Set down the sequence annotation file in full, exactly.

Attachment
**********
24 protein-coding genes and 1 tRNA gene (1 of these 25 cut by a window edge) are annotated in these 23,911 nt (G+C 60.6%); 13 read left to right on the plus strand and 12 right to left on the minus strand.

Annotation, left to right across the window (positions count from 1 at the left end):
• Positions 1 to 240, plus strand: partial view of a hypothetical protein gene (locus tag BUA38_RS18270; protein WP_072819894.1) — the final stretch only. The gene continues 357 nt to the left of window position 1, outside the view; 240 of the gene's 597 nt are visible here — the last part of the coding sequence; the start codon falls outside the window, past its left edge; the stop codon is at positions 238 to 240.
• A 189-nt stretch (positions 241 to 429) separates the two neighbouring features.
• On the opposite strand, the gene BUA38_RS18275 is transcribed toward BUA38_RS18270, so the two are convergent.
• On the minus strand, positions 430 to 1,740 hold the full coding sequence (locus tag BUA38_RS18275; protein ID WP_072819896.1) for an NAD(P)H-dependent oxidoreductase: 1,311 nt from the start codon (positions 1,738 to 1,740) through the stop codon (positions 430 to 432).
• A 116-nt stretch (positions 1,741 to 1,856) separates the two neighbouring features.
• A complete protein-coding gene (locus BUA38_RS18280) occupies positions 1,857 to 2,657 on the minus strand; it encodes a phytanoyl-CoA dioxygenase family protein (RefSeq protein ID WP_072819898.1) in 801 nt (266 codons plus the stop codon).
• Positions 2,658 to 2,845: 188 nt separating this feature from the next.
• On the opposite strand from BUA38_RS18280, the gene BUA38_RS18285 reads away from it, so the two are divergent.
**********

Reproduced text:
24 protein-coding genes and 1 tRNA gene (1 of these 25 cut by a window edge) are annotated in these 23,911 nt (G+C 60.6%); 13 read left to right on the plus strand and 12 right to left on the minus strand.

Annotation, left to right across the window (positions count from 1 at the left end):
• Positions 1 to 240, plus strand: partial view of a hypothetical protein gene (locus tag BUA38_RS18270; protein WP_072819894.1) — the final stretch only. The gene continues 357 nt to the left of window position 1, outside the view; 240 of the gene's 597 nt are visible here — the last part of the coding sequence; the start codon falls outside the window, past its left edge; the stop codon is at positions 238 to 240.
• A 189-nt stretch (positions 241 to 429) separates the two neighbouring features.
• On the opposite strand, the gene BUA38_RS18275 is transcribed toward BUA38_RS18270, so the two are convergent.
• On the minus strand, positions 430 to 1,740 hold the full coding sequence (locus tag BUA38_RS18275; protein ID WP_072819896.1) for an NAD(P)H-dependent oxidoreductase: 1,311 nt from the start codon (positions 1,738 to 1,740) through the stop codon (positions 430 to 432).
• A 116-nt stretch (positions 1,741 to 1,856) separates the two neighbouring features.
• A complete protein-coding gene (locus BUA38_RS18280) occupies positions 1,857 to 2,657 on the minus strand; it encodes a phytanoyl-CoA dioxygenase family protein (RefSeq protein ID WP_072819898.1) in 801 nt (266 codons plus the stop codon).
• Positions 2,658 to 2,845: 188 nt separating this feature from the next.
• On the opposite strand from BUA38_RS18280, the gene BUA38_RS18285 reads away from it, so the two are divergent.